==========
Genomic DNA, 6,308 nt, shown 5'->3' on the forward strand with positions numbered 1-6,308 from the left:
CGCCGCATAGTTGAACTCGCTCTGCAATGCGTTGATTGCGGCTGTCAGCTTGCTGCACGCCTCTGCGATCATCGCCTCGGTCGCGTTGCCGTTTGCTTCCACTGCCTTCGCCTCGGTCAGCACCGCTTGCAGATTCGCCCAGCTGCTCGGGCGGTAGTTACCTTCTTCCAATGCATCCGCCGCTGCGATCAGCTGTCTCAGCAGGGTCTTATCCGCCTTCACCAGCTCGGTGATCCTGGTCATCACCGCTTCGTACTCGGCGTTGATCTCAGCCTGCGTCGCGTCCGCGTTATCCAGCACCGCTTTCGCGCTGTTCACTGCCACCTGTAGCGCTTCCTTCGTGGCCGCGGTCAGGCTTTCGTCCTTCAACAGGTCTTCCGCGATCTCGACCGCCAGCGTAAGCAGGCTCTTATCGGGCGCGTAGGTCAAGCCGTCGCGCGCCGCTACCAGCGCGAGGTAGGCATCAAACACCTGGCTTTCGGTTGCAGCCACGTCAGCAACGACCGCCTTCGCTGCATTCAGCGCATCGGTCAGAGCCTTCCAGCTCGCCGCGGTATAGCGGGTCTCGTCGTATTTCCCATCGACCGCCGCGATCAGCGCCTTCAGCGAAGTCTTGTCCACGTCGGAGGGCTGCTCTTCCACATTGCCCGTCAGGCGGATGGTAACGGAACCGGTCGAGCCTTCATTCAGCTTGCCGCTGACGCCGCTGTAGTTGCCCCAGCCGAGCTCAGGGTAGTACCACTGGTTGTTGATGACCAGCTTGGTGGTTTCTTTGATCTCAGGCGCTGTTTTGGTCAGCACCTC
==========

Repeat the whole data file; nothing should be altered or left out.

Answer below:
Genomic DNA, 6,308 nt, shown 5'->3' on the forward strand with positions numbered 1-6,308 from the left:
CGCCGCATAGTTGAACTCGCTCTGCAATGCGTTGATTGCGGCTGTCAGCTTGCTGCACGCCTCTGCGATCATCGCCTCGGTCGCGTTGCCGTTTGCTTCCACTGCCTTCGCCTCGGTCAGCACCGCTTGCAGATTCGCCCAGCTGCTCGGGCGGTAGTTACCTTCTTCCAATGCATCCGCCGCTGCGATCAGCTGTCTCAGCAGGGTCTTATCCGCCTTCACCAGCTCGGTGATCCTGGTCATCACCGCTTCGTACTCGGCGTTGATCTCAGCCTGCGTCGCGTCCGCGTTATCCAGCACCGCTTTCGCGCTGTTCACTGCCACCTGTAGCGCTTCCTTCGTGGCCGCGGTCAGGCTTTCGTCCTTCAACAGGTCTTCCGCGATCTCGACCGCCAGCGTAAGCAGGCTCTTATCGGGCGCGTAGGTCAAGCCGTCGCGCGCCGCTACCAGCGCGAGGTAGGCATCAAACACCTGGCTTTCGGTTGCAGCCACGTCAGCAACGACCGCCTTCGCTGCATTCAGCGCATCGGTCAGAGCCTTCCAGCTCGCCGCGGTATAGCGGGTCTCGTCGTATTTCCCATCGACCGCCGCGATCAGCGCCTTCAGCGAAGTCTTGTCCACGTCGGAGGGCTGCTCTTCCACATTGCCCGTCAGGCGGATGGTAACGGAACCGGTCGAGCCTTCATTCAGCTTGCCGCTGACGCCGCTGTAGTTGCCCCAGCCGAGCTCAGGGTAGTACCACTGGTTGTTGATGACCAGCTTGGTGGTTTCTTTGATCTCAGGCGCTGTTTTGGTCAGCACCTC